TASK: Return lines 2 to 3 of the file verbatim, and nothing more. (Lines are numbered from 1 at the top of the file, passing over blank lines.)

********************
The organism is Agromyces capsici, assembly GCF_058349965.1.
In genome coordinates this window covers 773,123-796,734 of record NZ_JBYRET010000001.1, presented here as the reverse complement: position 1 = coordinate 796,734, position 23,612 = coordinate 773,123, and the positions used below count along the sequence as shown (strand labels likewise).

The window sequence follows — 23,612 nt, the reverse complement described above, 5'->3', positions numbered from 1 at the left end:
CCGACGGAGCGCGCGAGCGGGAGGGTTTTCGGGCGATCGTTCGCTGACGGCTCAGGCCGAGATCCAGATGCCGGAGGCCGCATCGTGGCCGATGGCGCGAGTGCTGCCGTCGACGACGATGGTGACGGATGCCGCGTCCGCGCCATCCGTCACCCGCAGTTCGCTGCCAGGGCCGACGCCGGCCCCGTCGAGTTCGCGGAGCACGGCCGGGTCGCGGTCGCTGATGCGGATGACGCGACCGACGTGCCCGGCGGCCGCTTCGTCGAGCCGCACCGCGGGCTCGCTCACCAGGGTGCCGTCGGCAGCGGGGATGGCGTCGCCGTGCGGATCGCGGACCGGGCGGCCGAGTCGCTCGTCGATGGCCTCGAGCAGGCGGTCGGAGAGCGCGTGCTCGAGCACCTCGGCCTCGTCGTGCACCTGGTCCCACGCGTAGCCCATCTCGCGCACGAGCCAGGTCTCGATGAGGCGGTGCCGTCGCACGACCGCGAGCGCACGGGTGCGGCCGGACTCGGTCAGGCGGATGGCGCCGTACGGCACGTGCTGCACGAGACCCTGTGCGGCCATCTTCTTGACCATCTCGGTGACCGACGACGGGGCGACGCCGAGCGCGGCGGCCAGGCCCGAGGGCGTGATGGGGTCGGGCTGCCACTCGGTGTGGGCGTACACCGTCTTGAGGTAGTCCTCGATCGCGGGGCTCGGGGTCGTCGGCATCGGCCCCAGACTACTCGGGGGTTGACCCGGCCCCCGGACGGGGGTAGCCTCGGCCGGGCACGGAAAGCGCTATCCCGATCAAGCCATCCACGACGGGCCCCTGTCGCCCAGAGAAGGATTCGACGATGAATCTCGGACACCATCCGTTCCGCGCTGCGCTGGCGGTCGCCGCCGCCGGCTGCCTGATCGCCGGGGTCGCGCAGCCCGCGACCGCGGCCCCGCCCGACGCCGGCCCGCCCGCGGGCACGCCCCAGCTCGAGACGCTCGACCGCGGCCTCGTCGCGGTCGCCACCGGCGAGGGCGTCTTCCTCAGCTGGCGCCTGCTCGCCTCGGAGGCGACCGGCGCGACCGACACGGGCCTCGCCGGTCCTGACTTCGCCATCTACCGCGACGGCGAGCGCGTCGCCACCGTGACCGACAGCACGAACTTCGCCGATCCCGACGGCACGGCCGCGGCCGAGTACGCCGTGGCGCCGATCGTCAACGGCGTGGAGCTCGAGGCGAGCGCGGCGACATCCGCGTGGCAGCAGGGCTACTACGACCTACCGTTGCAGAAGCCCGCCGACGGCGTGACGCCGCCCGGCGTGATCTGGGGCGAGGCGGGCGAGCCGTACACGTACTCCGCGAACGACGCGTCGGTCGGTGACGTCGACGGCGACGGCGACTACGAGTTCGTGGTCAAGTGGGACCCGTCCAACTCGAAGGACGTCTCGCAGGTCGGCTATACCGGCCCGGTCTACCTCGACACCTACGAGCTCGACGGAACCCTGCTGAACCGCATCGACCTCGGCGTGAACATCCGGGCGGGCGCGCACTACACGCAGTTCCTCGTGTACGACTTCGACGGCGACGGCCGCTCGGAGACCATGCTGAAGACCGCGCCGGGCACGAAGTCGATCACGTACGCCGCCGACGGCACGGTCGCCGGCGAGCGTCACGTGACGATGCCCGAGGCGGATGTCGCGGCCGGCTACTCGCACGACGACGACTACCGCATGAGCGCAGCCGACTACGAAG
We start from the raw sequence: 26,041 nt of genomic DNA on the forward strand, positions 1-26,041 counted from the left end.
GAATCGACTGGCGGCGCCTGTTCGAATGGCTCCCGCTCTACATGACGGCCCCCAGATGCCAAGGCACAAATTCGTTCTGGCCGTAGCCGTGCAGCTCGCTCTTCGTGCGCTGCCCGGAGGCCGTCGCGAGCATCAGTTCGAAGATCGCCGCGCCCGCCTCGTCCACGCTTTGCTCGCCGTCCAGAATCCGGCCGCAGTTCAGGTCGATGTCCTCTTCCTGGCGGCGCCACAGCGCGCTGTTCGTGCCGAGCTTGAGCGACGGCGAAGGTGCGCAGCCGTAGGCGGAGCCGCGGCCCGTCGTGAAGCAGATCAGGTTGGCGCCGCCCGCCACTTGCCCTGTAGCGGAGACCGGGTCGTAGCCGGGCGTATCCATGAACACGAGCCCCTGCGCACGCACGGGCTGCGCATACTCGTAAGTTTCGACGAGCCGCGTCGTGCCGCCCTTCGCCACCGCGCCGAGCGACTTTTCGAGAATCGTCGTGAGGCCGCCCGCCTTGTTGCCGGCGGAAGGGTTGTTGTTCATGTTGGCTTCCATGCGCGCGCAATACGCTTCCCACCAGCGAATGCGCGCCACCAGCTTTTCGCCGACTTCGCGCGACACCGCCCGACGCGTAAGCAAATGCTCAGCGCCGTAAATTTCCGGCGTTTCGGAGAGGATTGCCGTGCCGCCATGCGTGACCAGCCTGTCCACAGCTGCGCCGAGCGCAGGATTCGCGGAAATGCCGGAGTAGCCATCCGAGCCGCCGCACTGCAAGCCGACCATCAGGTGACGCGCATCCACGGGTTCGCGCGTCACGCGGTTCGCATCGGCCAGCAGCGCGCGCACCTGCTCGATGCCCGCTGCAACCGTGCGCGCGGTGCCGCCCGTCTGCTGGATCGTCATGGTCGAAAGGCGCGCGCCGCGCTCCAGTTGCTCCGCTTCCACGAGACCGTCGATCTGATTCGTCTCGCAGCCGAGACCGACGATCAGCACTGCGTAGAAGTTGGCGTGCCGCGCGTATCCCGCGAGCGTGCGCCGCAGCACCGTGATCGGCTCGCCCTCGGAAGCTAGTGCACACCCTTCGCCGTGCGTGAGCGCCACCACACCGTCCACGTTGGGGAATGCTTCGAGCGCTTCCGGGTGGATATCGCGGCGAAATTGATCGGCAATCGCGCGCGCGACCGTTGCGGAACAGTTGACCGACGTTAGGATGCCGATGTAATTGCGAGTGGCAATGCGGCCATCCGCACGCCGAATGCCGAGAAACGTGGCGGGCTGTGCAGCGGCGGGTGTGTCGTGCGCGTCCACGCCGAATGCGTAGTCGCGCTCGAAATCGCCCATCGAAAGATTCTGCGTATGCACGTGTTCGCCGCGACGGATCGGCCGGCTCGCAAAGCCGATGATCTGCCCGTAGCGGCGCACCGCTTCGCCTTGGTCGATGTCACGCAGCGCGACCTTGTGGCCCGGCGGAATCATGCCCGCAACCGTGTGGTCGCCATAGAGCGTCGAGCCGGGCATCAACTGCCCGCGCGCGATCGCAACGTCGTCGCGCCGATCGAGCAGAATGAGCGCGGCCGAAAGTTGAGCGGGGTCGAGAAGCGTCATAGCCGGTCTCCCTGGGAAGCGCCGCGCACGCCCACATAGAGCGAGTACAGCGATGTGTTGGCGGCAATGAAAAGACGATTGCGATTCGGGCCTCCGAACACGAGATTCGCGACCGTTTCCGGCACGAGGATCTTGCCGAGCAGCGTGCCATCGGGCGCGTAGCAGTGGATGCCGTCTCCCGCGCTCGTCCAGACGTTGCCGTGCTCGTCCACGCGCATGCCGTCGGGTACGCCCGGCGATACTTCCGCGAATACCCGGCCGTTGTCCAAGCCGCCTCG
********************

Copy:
In genome coordinates this window covers 773,123-796,734 of record NZ_JBYRET010000001.1, presented here as the reverse complement: position 1 = coordinate 796,734, position 23,612 = coordinate 773,123, and the positions used below count along the sequence as shown (strand labels likewise).

The window sequence follows — 23,612 nt, the reverse complement described above, 5'->3', positions numbered from 1 at the left end: